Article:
From 1871 onwards, the Post and Telegraph services to the Lower Herbert valley have provided a vital communication link between Ingham and the rest of the world. In 1874, the first Telegraph line was erected by Henry Simmonds between Waterview and the Lower Herbert (later Ingham), at a cost of £900 (approx. $105,039.50).

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A small wooden building was erected to receive the line and a year later it was opened.

From then on electronic communication via Morse code was available to the district to enable news, commerce and banking to occur for the emerging settlement. However, while the commercial sector relied on the telegraph for communication, ordinary settlers looked to the postal service to bring news of friends and loved ones into their homes.

Letters and news arrived to Ingham via the weekly coastal steamer, which landed its cargo at Dungeness.

Mail was delivered to the Lower Herbert Post Office via a tender (boat) along the Herbert River.  An additional mail service also overlanded on horseback from Townsville. In 1882, the Lower Herbert Post Office was renamed the Ingham Post Office.

However, by 1923, substantial renovations to the Post office were required to cope with mail associated with growth in the region. The sorting room, exchange and battery room were doubled in size and a new bank of private postal boxes were installed along the entrance veranda.

A Savings Bank was added to the business and a small timber building was provided for the linesman with a stable and the toilet nearby.

In 1900, a purpose built Post and Telegraph office replaced the original small building. Constructed by E. Corbett of Ingham, for £1,175 and 15 shillings, (approx. $137,222.44), it was a solid timber and tin building in an L -shaped design. The Post and Telegraph office consisted of a foyer and counter area with a mail sorting room behind with five private boxes installed with public access. A small battery room was located at the end of the veranda for the telegraph service. Accommodation was provided for the single male clerks. The house contained three bedrooms, a sitting room, dining room, kitchen, bathroom and storeroom with a veranda wrapping around two sides for the men to catch the breeze of an afternoon.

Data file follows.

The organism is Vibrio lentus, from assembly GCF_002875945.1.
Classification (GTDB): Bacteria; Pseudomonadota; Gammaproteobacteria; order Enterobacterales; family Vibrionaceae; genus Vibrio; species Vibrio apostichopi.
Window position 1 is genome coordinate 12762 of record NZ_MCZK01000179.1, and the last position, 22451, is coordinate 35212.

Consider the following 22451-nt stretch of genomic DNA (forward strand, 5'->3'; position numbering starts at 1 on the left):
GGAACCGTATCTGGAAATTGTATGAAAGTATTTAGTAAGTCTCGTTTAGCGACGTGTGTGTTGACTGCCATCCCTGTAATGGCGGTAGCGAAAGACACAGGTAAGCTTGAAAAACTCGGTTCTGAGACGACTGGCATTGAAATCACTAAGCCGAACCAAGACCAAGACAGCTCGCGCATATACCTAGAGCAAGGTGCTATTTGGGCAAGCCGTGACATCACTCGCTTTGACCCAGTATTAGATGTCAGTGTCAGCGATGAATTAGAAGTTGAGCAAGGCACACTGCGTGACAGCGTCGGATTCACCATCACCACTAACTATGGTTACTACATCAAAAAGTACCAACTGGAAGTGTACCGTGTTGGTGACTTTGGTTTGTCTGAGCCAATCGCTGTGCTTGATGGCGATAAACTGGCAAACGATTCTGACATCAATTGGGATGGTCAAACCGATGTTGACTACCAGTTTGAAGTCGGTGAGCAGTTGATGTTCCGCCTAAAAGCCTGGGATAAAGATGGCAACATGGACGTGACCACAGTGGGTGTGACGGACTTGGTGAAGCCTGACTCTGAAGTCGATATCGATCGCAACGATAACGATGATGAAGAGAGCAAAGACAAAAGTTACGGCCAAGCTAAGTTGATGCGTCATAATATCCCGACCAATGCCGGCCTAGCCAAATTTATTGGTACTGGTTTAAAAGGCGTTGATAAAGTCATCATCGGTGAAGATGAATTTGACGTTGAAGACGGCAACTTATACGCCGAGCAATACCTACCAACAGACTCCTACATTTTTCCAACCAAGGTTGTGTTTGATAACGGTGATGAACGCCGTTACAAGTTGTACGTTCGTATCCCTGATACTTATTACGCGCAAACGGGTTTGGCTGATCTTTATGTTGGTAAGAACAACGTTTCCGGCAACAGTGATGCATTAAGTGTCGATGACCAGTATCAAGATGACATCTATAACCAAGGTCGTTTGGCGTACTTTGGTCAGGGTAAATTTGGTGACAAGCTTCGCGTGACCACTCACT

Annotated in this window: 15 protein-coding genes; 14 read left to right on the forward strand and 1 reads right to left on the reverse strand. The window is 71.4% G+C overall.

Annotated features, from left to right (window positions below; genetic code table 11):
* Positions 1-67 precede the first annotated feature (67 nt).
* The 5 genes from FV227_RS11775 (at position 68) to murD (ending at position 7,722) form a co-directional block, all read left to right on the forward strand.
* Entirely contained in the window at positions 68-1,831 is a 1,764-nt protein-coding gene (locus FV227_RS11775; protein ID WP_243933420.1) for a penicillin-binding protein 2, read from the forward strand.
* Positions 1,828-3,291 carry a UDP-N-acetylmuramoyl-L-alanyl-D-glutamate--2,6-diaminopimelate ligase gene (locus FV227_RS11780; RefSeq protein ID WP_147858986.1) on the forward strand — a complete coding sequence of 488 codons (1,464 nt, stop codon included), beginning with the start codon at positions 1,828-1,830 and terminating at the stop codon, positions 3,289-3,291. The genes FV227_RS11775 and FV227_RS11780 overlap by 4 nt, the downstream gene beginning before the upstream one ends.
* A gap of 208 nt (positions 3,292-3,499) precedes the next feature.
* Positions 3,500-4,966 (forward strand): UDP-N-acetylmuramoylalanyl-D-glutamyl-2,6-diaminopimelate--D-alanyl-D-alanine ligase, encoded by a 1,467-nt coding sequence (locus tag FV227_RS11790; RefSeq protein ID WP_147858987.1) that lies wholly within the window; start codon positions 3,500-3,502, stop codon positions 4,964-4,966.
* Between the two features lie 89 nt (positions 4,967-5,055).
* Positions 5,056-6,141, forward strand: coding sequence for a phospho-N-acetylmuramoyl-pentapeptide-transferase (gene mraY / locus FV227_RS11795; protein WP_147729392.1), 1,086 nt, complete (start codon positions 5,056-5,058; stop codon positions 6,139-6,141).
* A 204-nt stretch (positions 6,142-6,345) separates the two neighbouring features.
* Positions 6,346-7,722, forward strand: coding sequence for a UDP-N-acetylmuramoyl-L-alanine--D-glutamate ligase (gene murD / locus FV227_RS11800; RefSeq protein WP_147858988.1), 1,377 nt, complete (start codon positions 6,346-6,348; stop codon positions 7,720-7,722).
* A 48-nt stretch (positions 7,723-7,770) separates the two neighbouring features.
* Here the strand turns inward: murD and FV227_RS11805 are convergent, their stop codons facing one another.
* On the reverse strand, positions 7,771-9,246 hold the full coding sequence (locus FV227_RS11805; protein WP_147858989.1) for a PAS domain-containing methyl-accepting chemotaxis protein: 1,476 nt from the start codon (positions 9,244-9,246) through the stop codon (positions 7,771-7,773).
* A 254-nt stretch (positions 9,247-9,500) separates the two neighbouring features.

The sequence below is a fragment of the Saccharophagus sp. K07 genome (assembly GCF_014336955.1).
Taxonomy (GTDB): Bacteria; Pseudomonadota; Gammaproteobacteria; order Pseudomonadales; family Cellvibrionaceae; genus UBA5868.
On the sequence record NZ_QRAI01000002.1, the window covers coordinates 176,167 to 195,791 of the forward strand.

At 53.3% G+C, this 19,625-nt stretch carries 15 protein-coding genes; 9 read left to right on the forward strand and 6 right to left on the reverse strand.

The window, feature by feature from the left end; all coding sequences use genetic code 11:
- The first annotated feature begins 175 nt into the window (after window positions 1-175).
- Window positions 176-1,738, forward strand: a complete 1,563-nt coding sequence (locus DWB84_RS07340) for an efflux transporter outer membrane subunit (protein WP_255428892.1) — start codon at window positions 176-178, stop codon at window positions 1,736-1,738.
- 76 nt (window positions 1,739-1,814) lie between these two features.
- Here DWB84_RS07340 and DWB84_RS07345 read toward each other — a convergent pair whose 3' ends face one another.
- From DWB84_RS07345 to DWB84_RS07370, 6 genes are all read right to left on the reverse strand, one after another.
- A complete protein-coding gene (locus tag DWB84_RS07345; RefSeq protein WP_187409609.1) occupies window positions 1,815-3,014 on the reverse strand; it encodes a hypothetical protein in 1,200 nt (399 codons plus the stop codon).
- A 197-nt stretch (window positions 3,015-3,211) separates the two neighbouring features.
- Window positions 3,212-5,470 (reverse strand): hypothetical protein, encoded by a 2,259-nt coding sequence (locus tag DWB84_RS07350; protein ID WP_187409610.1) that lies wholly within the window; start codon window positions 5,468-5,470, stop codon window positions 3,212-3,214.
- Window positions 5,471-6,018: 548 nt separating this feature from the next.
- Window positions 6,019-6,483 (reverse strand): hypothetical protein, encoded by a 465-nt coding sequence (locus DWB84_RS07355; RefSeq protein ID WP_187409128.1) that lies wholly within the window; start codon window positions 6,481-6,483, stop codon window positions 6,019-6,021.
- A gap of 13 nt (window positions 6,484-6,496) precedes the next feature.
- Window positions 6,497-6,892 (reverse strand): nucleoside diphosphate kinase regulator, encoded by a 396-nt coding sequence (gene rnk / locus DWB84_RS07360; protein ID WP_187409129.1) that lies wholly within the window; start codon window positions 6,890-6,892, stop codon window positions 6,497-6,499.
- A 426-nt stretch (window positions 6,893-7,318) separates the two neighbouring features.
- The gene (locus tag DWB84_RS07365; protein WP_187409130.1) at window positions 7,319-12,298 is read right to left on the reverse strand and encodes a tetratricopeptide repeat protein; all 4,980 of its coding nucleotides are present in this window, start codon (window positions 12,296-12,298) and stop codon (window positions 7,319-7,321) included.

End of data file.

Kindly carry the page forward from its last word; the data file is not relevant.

It was not until 1935, that a woman’s toilet was included for female employees as part of major additions undertaken by the Commonwealth Department of the Interior when they constructed a masonry building in a design made typical of many Queensland interwar Post Offices. This is the building you see today. Telecommunication with the rest of Australia emerged as an essential service during the Second World War with Ingham’s Post and Telegraph Office providing an important national role.  In a move to secure telecommunication, new cable lines and well-equipped poles were installed by United States Army Servicemen to keep communication lines open between north Queensland and the rest of Australia.

After the war the early 1950s, telephones made a popular entrance to the community with an electric automated exchange installed alongside the Post Office. This was “manned” by female switchboard operators or “Telephonists”. They assisted callers to speak to their friends and family. A ring from a caller was registered at the exchange switchboard, which signalled to the operator to transfer the call to the receiving number.  The whole community was connected!

From its humble beginnings as a telegraph and letter receiving facility, Ingham’s Post and Telegraph Office kept pace with telecommunication changes to enable communication to continue between people both near and far.

Images provided by the Ingham Family History Photographic Collection.